# Re: What databases have taught me

From: Dmitry A. Kazakov <mailbox_at_dmitry-kazakov.de>
Date: Sat, 1 Jul 2006 22:24:17 +0200
Message-ID: <parxewkc6z2q\$.urpraa0eaixo\$.dlg_at_40tude.net>

> So, the probems with this approach are pretty well-known.
> Can you say what you consider to be the benefits? And
> perhaps also why these benefits outweigh the costs?

As for costs, well, I really don't know if there are any.

function Random return Natural;
function Random return Float; -- This is legal Ada

You can have abstract factory and input operations all overloaded. No problem:

X : String := Read (File);

There is a lot of inference which can be made if context is used. Consider the following:

Z : String (1..80) := (2=>'A', 5=>'B', others=>'X'); -- Legal Ada

Note that the constraint 1..80 is the context which allows to use "others". If there were no context, the above should be rewritten as:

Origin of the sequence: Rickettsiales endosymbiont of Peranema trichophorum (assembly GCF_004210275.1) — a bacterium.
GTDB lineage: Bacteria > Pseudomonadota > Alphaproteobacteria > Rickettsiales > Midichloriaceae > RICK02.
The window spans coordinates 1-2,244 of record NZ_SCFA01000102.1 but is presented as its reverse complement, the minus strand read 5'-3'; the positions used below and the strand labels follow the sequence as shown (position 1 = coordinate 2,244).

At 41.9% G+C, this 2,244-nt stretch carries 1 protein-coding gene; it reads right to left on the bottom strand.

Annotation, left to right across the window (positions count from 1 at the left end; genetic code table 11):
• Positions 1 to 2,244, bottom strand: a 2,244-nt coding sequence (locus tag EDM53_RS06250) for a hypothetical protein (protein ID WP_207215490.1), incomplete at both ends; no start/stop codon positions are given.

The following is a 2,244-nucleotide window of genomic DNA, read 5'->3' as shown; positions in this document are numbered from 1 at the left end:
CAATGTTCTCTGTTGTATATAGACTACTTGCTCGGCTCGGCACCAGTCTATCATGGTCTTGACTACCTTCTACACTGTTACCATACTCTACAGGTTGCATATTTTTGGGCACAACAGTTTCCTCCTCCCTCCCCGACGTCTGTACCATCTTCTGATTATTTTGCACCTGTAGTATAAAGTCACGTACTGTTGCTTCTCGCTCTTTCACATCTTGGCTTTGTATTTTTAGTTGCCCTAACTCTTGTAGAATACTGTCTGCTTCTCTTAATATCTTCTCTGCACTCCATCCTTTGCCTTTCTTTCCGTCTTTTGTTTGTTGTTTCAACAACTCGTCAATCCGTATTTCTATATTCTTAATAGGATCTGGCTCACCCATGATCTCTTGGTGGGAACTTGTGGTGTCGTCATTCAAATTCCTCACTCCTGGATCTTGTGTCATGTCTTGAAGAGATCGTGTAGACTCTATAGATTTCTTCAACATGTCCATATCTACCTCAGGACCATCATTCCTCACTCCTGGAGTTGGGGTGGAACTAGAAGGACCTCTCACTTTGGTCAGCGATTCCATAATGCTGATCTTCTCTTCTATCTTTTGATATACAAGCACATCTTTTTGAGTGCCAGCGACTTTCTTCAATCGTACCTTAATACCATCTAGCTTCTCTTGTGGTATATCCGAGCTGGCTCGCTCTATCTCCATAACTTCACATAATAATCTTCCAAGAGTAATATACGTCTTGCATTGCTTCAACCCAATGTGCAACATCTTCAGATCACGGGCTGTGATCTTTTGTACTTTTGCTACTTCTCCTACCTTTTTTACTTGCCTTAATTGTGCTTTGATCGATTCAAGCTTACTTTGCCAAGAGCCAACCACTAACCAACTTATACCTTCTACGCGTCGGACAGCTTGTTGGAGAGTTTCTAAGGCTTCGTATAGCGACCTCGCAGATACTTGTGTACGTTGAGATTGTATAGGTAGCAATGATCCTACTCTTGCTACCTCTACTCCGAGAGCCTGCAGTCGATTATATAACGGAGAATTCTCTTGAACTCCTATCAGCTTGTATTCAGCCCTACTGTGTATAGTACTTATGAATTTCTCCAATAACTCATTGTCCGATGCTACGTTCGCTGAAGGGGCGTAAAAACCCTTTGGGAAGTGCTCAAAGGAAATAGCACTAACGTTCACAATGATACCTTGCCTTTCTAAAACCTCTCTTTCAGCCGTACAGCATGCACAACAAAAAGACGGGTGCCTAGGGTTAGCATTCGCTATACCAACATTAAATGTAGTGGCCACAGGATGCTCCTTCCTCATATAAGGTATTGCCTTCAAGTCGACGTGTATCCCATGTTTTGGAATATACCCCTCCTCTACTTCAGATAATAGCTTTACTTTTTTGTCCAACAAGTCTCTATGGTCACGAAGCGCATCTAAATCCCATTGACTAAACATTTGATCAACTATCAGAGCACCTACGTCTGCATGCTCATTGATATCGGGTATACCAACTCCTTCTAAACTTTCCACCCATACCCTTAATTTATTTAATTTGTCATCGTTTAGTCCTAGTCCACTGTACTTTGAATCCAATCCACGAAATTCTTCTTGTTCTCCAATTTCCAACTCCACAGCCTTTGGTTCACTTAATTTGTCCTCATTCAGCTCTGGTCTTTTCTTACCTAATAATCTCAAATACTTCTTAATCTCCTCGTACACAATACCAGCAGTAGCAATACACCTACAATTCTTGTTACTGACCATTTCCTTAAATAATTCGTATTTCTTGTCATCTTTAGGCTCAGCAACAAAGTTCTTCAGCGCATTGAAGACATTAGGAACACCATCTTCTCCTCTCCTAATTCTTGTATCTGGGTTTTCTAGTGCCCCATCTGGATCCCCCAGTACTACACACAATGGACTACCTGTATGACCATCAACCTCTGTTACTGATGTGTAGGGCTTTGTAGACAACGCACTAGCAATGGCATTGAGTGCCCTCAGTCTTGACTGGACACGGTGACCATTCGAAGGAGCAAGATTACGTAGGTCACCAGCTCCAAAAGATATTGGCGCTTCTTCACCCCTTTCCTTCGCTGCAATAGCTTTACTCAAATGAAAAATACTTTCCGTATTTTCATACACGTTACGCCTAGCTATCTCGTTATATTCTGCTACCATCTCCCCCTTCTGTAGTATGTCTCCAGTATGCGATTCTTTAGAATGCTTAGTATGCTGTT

Z : String (1..80) := (1 =>'X', 2=>'A', 3..4=>'X', 5=>'B', 6..80=>'X');

Note also that it could be:

procedure Foo (Size, Index : Integer) is

Z : String (1..Size) := (Index=>'A', others=>'X');

Then you can share literals between multiple numeric types. Consider the following:

type My_Int is range 1..256;

X : Integer := 1; -- Legal 1 is resolved to Integer (1) Y : My_Int := 1; -- Legal 1 is resolved to My_Int (1)

if X = Y then -- Type error. 1 of Integer is not 1 of My_Int X := Y; -- Type error

As you see it gives you safety as well.

```--
Regards,
Dmitry A. Kazakov
http://www.dmitry-kazakov.de
```
Received on Sat Jul 01 2006 - 22:24:17 CEST

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